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Nutr Cancer. 1993;19(3):303-6.

Moderate beer consumption and the risk of colorectal cancer.

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Istituto di Ricerche Farmacologiche Mario Negri, Milano, Italy.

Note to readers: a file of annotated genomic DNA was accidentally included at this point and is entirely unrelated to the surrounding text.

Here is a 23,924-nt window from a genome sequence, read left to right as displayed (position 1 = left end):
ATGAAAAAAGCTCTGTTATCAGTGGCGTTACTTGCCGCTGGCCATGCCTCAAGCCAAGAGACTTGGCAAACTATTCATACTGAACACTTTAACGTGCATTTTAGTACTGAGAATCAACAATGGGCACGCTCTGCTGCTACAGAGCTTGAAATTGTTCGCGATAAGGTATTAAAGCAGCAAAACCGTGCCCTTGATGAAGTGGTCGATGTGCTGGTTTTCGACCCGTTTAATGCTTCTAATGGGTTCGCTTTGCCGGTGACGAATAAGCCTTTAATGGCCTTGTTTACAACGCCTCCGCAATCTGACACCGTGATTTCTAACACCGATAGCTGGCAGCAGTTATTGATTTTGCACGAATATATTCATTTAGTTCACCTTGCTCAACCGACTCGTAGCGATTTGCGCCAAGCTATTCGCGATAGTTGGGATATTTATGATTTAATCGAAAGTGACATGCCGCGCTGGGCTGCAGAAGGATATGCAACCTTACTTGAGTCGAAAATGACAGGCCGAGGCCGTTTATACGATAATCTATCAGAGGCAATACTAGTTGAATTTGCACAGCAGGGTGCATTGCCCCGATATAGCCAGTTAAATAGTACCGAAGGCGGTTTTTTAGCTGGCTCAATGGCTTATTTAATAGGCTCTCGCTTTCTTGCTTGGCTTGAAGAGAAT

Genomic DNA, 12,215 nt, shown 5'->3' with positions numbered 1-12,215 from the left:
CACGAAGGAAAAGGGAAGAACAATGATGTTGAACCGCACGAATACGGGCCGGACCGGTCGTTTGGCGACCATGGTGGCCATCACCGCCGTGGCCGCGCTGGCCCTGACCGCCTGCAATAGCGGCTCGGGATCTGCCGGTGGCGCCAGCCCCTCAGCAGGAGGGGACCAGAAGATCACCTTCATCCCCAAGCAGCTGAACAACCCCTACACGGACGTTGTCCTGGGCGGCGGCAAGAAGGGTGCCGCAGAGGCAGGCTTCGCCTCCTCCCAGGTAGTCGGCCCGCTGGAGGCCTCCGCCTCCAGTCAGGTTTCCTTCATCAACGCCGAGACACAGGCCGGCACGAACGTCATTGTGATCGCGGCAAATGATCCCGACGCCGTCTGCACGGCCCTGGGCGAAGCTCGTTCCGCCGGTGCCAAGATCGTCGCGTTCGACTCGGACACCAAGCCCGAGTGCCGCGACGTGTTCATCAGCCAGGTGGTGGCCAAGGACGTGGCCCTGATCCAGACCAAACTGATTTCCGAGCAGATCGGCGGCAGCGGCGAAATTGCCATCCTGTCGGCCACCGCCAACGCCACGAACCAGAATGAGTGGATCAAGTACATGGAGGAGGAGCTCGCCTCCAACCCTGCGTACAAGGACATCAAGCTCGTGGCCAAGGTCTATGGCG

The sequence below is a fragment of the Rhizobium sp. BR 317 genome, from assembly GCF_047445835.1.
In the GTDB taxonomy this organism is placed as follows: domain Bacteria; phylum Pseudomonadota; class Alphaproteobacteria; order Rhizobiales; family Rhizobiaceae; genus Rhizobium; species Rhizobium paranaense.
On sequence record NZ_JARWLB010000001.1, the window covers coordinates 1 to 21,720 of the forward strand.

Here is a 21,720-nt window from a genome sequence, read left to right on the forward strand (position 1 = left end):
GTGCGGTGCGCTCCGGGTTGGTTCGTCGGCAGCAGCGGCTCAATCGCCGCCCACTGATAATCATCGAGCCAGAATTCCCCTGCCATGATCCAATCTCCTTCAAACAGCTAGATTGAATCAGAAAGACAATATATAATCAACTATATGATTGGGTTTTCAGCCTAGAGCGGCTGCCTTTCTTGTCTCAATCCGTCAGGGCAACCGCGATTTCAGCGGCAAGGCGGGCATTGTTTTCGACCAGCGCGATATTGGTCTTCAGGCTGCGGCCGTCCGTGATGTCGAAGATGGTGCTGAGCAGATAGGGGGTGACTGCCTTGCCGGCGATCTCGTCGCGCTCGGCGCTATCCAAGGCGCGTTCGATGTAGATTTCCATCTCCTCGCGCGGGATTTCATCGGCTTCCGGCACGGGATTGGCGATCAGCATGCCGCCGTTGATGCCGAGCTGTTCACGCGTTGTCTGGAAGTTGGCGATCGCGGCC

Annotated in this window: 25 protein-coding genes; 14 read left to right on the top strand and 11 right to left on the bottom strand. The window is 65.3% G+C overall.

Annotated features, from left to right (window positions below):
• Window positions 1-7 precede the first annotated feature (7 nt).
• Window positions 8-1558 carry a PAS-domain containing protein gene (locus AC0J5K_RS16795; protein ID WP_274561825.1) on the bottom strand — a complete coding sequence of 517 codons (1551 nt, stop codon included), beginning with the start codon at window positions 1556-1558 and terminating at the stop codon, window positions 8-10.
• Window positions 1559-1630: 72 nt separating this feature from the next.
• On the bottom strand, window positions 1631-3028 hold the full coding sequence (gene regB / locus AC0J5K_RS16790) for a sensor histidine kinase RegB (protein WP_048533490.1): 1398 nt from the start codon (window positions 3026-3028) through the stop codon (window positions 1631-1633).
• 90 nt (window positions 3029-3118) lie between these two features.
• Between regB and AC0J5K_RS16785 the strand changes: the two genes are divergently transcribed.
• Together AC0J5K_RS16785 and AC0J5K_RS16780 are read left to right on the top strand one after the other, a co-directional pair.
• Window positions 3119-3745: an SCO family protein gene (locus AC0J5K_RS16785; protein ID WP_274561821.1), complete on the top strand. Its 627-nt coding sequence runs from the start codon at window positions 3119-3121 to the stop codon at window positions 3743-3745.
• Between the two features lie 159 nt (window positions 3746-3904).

The relationship between beer consumption and the risk of colon and rectal cancer was considered in a case-control study conducted in northern Italy. The study was based on 828 histologically confirmed incident cases of colon cancer, 498 of rectal cancer, and 2,024 controls in hospital for a wide spectrum of acute, nonneoplastic, nonalcohol-related diseases. Beer drinking was reported by 6% of colon cancer cases, 7% of rectal cancer cases, and 10% of controls; regular beer drinkers (> or = 1 drinks/day) made up 2.6% of colon cancer cases, 3.2% of rectal cancer cases, and 4.1% of controls. Thus the multivariate relative risks (RR) for irregular drinkers were 0.6 [95% confidence interval (CI) 0.4-1.0] for colon and 0.7 (95% CI 0.4-1.2) for rectum. Corresponding values for regular drinkers were 0.7 (95% CI 0.4-1.2) for colon and 0.9 (95% CI 0.5-1.5) for rectal cancer. Despite the low frequency of beer drinking in this study, and hence its limited statistical power, the originality of the population in terms of colorectal cancer incidence, patterns of risk factor exposure, and the large dataset provide interesting and useful confirmation that moderate beer drinking is not associated with elevated colon or rectal cancer risk.

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